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Expert James
Expert James, Lawyer
Category: Legal
Satisfied Customers: 12304
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I have a question in regards to a customer purchase order to

Customer Question

i have a question in regards ***** ***** customer purchase order to me and the liability of the inventory related to said purchase order. If a customer gives me a P.O. that requires me to buy inventory and then the customer cancels the purchase order, are they liable for the inventory related.
JA: What state are you in? And have you consulted a local attorney?
Customer: Minnesota
JA: Has anything been officially filed? If so, what?
Customer: I am not sure what you mean by anything being filed?
JA: Anything else you want the lawyer to know before I connect you?
Customer: no
Submitted: 1 month ago.
Category: Legal
Expert:  Expert James replied 1 month ago.

Hello! Thank you for using Just Answer. My name is***** have over 12 years of legal experience.

Your answer is below. When you get your answers, you will be asked to give a rating - 4 or 5 stars are appreciated. This is important because this is how I credit for doing my job. Don't worry, you can still ask related follow-up questions even after you've given a rating. Thank you!

ANSWER: Assuming a contract was formed, under the general common law principles of contract law and damages for breach of a contract between you and the customer, the customer can be held liable for damages that resulted from a breach of the contract. But you also have to do due diligence to mitigate the damages. So you need to try to return what you can return to the company from which you received inventory. The customer may be responsible for making you whole again: paying for shipping costs, paying for restocking costs, any fees or penalties related to returning the items, etc.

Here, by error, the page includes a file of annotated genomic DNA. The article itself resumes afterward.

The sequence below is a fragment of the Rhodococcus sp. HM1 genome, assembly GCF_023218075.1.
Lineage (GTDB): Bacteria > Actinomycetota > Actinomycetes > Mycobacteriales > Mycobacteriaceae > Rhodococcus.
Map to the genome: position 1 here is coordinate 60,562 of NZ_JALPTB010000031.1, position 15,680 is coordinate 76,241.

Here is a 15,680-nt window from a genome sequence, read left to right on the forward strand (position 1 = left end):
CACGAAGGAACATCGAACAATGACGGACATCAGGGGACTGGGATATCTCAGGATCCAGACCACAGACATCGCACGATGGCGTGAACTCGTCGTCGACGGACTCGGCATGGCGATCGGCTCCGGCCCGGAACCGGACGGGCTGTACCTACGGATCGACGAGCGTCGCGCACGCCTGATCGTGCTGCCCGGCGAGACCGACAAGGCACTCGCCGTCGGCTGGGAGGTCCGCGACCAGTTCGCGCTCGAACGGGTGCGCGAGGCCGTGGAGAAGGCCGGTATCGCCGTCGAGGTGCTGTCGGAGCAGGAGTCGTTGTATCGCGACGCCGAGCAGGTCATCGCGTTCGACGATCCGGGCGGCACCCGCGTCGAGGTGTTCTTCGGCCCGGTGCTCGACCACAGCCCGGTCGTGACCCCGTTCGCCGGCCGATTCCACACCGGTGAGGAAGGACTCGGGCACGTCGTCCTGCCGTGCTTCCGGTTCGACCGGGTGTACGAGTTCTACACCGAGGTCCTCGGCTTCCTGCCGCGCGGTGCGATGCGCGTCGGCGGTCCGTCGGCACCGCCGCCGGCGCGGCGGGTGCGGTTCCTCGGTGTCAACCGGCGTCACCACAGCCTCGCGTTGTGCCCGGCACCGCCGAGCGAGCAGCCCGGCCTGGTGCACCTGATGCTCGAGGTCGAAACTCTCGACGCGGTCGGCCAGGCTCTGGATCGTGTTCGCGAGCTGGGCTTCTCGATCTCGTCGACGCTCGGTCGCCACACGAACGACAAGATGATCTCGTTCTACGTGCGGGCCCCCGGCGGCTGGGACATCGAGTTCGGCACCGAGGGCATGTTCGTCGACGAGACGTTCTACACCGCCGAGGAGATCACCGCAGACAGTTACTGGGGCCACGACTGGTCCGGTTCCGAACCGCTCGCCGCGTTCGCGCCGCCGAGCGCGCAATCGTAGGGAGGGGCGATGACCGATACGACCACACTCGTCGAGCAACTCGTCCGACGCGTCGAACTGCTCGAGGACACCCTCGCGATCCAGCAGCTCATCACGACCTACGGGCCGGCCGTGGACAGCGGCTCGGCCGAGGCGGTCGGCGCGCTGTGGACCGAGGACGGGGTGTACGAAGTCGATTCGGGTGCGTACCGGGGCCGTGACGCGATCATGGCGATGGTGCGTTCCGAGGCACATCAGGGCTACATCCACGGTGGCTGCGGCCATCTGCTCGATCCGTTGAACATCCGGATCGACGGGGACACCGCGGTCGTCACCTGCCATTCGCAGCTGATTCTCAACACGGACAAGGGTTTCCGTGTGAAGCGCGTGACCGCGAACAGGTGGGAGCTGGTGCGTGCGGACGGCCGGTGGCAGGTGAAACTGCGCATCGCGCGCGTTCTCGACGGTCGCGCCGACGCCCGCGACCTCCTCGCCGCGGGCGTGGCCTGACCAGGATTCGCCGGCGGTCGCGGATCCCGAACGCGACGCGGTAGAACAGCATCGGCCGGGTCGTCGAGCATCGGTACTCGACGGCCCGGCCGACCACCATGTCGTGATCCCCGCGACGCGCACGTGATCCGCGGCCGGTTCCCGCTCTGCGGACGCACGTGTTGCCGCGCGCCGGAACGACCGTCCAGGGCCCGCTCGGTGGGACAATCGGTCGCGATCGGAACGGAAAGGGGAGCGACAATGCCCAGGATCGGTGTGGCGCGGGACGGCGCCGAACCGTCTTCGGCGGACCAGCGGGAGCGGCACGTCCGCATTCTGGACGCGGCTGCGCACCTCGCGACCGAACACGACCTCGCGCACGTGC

Depending on the amount damages, this might end up being filed in small claims court.

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Customer: replied 1 month ago.
Thank you, ***** ***** a contract. All we have is the purchase order from the customer which states they can cancel the order in writing. Would this still qualify for what you mentioned above.
Expert:  Expert James replied 1 month ago.

A contract does not have to be written. If you made an offer, the customer accepted the offer, and there was consideration (in this case you placed the order on the basis of the purchase order), then a contract seems to me to have been formed. Certainly I cannot guarantee any specific outcome, but based on the information I have, it would seem that a contract was formed and they breached the contract.

Of course, if they canceled in writing prior to your placing the order for them, then that is a different story.

Remember that I don't get credit for doing my job if you do not give me a positive rating. Kindly do so by going to the top of this page and clicking on 4 or 5 stars. Thank you!

Customer: replied 1 month ago.
If we take their Purchase Order and acknowledge it, with their Terms and Conditions, then we are accepting said terms as the contract correct? In their terms, it says they can cancel the order in writing, and there is no verbiage on liability of inventory. I am still not comfortable that they are liable for the inventory in the event of cancellation. On top of that I see us acknowledging their purchase order as accepting their terms?
Expert:  Expert James replied 1 month ago.

I never said they were liable for the inventory.

Expert:  Expert James replied 1 month ago.

I said they are liable for damages incurred as a result of their breach of contract. The whole point is, a court would want to put you in the same position or as close to the same position as you were prior to the breach. But the court is not interested in helping you get unjustly enriched by forcing the customer to pay for the inventory if they don't get it and you don't try to mitigate costs and damages.

Expert:  Expert James replied 1 month ago.

Hi, I’m just checking in to see how things are going. I see you have reviewed my answer but I have not received credit for it. Do you need more help? Please respond so that I know what to do next.

Thank you!